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Journal of Electroceramics

, Volume 22, Issue 1–3, pp 8–12 | Cite as

The next generation: Education and broadening participation in science and engineering

  • Lynnette D. Madsen
  • Guebre X. Tessema
Article

Abstract

Attention to the worldwide issues of education and equity would be beneficial for creating the next generation of scientists and engineers. Developing countries, such as Tanzania, have different needs from industrialized countries, such as the USA, however there is considerable overlap as well. A recent National Academy report entitled Rising Above the Gathering Storm makes four recommendations for enhancing the science and education enterprise for the USA. The first of these recommendations to “Increase America’s talent pool by vastly improving K-12 science and mathematics education” could be applicable to many countries including third-world countries. In general, the issue in the USA circles around how well and how many of American children are receiving quality education educated. In terms of teacher education, incentives are needed to ensure that there are a sufficient number of teachers appropriately trained in their disciplines and in teaching. UTeach, a program at the University of Texas at Austin, is a model program for teacher preparation. The second part of the problem stems from the fact that America is not educating all of its most talented individuals, and the supply of scientists and engineers in the USA is at risk over the long-term due to changing demographics. This report has brought to the forefront the need to educate a broad cross-section of citizens. Women, African Americans, Hispanics, American Indians, Native Alaskans and Pacific Islanders, and persons with disabilities are under-represented in most science and engineering fields. The USA’s National Science Foundation (NSF) has a leadership role in addressing these concerns at many levels.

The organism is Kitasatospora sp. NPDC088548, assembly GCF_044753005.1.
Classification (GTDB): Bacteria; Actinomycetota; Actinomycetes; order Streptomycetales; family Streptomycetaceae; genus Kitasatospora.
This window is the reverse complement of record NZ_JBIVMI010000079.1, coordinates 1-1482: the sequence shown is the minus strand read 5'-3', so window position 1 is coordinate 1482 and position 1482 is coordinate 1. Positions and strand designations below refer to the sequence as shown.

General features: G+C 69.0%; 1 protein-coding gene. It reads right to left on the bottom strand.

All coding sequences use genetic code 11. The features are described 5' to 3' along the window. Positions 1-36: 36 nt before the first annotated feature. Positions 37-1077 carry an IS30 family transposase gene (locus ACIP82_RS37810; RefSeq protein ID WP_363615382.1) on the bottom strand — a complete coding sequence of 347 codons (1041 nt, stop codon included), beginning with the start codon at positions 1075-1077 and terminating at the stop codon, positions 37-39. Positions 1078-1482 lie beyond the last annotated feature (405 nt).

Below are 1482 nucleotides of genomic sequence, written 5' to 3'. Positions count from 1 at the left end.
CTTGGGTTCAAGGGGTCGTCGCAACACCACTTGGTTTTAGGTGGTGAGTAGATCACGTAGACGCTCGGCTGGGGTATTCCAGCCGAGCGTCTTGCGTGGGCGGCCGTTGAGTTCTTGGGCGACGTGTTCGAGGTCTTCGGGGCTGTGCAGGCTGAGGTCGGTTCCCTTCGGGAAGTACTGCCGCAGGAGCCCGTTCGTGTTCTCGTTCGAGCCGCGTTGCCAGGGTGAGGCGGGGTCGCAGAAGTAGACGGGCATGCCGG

Keywords

Broadening participation Diversity Inclusiveness Education Developing countries Tanzania USA 

Notes

Acknowledgements

The authors thank Prof. Nava Setter for her invite and encouraging comments, and also for arranging the entire meeting and this session in the lovely setting of Tanzania. Prof. Michael Marder is thanked for his data and many interesting conversations about teacher preparation.

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Copyright information

© Springer Science+Business Media, LLC 2008

Authors and Affiliations

  1. 1.National Science FoundationDivision of Materials ResearchArlingtonUSA

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